In the United States Senate, like in many spheres of life, fear does the business.
Think back to the fall of 2002, just a few weeks before that year’s crucial midterm elections, when the Authorization for Use of Military Force Against Iraq was up for a vote. A year after the 9/11 attacks, hundreds of members of the House and the Senate were about to face the voters of a country still traumatized by terrorism.
Senator Patty Murray, a thoughtful Democrat from Washington State, still remembers “the fear that dominated the Senate leading up to the Iraq war.”
“You could feel it then,” she told me, “and you can feel that fear now” — chiefly among Senate Republicans.
For those of us who, from the start, questioned the wisdom of the Iraq war, our sense of isolation surely wasn’t much different from the loneliness felt in the 1950s by Senator Herbert Lehman of New York, who confronted Joe McCarthy’s demagogy only to be abandoned by so many of his colleagues. Nor was it so different from what Senator George McGovern must have felt when he announced his early opposition to the Vietnam War and was then labeled a traitor by many inside and outside of Congress.
History has indeed taught us that when it comes to the instincts that drive us, fear has no rival. As the lead House impeachment manager, Rep. Adam Schiff, has noted, Robert Kennedy spoke of how “moral courage is a rarer commodity than bravery in battle.”
Playing on that fear, the Senate majority leader, Mitch McConnell, sought a quick impeachment trial for President Trump with as little attention to it as possible. Reporters, who usually roam the Capitol freely, have been cordoned off like cattle in select areas. Mr. McConnell ordered limited camera views in the Senate chamber so only presenters — not absent senators — could be spotted.
And barely a peep from Republican lawmakers.
One journalist remarked to me, “How in the world can these senators walk around here upright when they have no backbone?”
Fear has a way of bending us.
Late in the evening on day four of the trial I saw it, just 10 feet across the aisle from my seat at Desk 88, when House Manager Adam Schiff told the Senate: “CBS News reported last night that a Trump confidant said that Republican senators were warned, ‘Vote against the president and your head will be on a pike.’” The response from Republicans was immediate and furious. Several Republican senators groaned and protested and muttered, “not true.” But pike or no pike, Mr. Schiff had clearly struck a nerve. (In the words of Lizzo: truth hurts.)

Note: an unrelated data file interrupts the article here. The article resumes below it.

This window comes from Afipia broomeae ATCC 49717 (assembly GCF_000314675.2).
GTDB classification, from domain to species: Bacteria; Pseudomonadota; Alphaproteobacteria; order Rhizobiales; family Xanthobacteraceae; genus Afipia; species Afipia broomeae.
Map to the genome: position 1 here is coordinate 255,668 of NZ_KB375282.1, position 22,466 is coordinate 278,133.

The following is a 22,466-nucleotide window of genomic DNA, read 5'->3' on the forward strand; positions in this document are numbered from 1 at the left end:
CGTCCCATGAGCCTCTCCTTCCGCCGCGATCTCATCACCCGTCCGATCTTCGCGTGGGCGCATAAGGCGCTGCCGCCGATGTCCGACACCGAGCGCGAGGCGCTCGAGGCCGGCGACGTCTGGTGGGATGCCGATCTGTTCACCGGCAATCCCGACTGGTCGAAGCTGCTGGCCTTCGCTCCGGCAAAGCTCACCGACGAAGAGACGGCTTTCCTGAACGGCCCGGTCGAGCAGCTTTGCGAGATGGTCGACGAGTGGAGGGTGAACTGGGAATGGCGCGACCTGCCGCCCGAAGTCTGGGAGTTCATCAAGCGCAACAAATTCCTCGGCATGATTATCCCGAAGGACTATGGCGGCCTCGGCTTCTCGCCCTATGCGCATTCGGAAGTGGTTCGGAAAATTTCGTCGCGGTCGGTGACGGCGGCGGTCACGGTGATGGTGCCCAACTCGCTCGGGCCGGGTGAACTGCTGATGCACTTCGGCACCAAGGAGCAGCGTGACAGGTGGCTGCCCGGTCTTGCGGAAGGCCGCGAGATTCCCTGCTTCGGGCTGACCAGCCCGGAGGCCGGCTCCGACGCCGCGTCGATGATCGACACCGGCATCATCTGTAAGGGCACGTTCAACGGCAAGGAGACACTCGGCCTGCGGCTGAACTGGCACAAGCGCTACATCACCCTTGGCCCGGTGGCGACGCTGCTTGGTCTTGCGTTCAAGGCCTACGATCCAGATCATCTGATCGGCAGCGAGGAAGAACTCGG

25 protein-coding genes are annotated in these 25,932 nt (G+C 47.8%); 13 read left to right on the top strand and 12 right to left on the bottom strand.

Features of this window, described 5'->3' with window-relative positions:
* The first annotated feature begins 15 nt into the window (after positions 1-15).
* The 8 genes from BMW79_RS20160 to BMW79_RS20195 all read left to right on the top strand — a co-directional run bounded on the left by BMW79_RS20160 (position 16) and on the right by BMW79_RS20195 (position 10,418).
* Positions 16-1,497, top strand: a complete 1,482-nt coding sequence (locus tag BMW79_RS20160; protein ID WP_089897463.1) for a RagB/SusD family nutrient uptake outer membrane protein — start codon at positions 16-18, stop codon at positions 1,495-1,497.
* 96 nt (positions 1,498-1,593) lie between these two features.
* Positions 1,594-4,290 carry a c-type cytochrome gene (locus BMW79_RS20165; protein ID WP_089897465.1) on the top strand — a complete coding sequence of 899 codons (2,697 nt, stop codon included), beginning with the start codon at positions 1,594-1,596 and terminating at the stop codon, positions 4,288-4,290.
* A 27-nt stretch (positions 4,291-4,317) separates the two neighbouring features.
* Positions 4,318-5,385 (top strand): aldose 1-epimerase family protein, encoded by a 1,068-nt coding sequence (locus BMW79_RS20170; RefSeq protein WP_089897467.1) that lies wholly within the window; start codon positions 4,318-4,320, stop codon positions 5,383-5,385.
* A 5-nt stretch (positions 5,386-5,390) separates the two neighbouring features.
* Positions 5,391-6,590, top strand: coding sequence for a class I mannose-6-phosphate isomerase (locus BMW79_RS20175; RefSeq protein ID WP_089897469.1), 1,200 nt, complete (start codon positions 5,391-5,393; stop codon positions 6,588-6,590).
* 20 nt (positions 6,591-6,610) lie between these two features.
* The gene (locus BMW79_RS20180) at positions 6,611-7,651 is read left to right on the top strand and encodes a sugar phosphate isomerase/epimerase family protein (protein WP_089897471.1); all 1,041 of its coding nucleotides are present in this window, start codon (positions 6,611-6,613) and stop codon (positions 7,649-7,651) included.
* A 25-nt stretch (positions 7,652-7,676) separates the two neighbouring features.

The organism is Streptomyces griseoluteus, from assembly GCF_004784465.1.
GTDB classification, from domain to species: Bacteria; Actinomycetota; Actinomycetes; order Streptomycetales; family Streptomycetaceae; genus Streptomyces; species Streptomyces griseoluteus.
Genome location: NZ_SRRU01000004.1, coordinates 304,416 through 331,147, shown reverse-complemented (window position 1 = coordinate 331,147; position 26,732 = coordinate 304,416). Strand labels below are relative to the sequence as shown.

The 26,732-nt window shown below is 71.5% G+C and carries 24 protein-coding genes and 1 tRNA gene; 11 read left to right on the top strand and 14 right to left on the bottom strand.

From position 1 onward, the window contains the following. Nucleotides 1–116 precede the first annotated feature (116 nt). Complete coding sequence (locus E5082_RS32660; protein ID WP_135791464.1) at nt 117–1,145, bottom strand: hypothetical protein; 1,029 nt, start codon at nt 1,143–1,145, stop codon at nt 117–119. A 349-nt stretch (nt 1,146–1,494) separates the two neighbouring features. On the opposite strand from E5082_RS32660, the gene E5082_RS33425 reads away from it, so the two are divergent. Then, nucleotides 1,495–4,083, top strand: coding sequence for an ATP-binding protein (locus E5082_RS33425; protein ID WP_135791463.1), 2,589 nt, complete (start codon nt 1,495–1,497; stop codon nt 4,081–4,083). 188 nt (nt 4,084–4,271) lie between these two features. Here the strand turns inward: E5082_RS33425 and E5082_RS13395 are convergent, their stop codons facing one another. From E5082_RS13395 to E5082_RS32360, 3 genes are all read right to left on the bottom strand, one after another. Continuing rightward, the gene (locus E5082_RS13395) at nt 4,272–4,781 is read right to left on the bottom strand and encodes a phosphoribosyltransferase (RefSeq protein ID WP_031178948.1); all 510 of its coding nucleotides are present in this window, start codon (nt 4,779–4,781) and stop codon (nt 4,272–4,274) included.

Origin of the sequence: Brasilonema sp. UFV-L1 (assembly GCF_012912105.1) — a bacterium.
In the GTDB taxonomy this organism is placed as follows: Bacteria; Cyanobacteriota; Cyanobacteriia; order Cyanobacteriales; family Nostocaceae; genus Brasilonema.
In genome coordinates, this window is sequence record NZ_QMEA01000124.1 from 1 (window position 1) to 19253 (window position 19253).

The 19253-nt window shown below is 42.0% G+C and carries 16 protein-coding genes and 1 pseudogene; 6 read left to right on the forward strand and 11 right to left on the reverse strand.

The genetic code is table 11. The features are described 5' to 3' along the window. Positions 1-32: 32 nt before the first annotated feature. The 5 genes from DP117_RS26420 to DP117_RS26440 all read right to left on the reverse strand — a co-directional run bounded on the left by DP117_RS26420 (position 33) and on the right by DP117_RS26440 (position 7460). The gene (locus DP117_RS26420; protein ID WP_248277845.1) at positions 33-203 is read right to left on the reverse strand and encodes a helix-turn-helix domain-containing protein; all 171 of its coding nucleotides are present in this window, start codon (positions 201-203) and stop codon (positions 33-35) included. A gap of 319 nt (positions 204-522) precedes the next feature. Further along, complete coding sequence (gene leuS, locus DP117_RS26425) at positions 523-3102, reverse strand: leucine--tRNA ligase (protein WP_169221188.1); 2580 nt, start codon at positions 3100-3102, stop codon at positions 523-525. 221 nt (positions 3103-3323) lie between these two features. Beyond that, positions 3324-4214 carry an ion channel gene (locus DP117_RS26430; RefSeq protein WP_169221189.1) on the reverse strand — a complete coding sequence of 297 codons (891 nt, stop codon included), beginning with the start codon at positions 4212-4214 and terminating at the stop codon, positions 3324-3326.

Of course, the Republican senators who have covered for Mr. Trump love what he delivers for them. But Vice President Mike Pence would give them the same judges, the same tax cuts, the same attacks on workers’ rights and the environment. So that’s not really the reason for their united chorus of “not guilty.”
For the stay-in-office-at-all-cost representatives and senators, fear is the motivator. They are afraid that Mr. Trump might give them a nickname like “Low Energy Jeb” and “Lyin’ Ted,” or that he might tweet about their disloyalty. Or — worst of all — that he might come to their state to campaign against them in the Republican primary. They worry:
“Will the hosts on Fox attack me?”
“Will the mouthpieces on talk radio go after me?”
“Will the Twitter trolls turn their followers against me?”
My colleagues know they all just might. There’s an old Russian proverb: The tallest blade of grass is the first cut by the scythe. In private, many of my colleagues agree that the president is reckless and unfit. They admit his lies. And they acknowledge what he did was wrong. They know this president has done things Richard Nixon never did. And they know that more damning evidence is likely to come out.
So watching the mental contortions they perform to justify their votes is painful to behold: They claim that calling witnesses would have meant a never-ending trial. They tell us they’ve made up their minds, so why would we need new evidence? They say to convict this president now would lead to the impeachment of every future president — as if every president will try to sell our national security to the highest bidder.
I have asked some of them, “If the Senate votes to acquit, what will you do to keep this president from getting worse?” Their responses have been shrugs and sheepish looks.
They will not say that they are afraid. We all want to think that we always stand up for right and fight against wrong. But history does not look kindly on politicians who cannot fathom a fate worse than losing an upcoming election. They might claim fealty to their cause — those tax cuts — but often it’s a simple attachment to power that keeps them captured by fear.
As Senator Murray said on the Senate floor in 2002, “we can act out of fear” or “we can stick to our principles.” Unfortunately, in this Senate, fear has had its way. In November, the American people will have theirs.
Sherrod Brown, a Democrat, is the senior United States senator from Ohio and is the author of “Desk 88: Eight Progressive Senators Who Changed America.”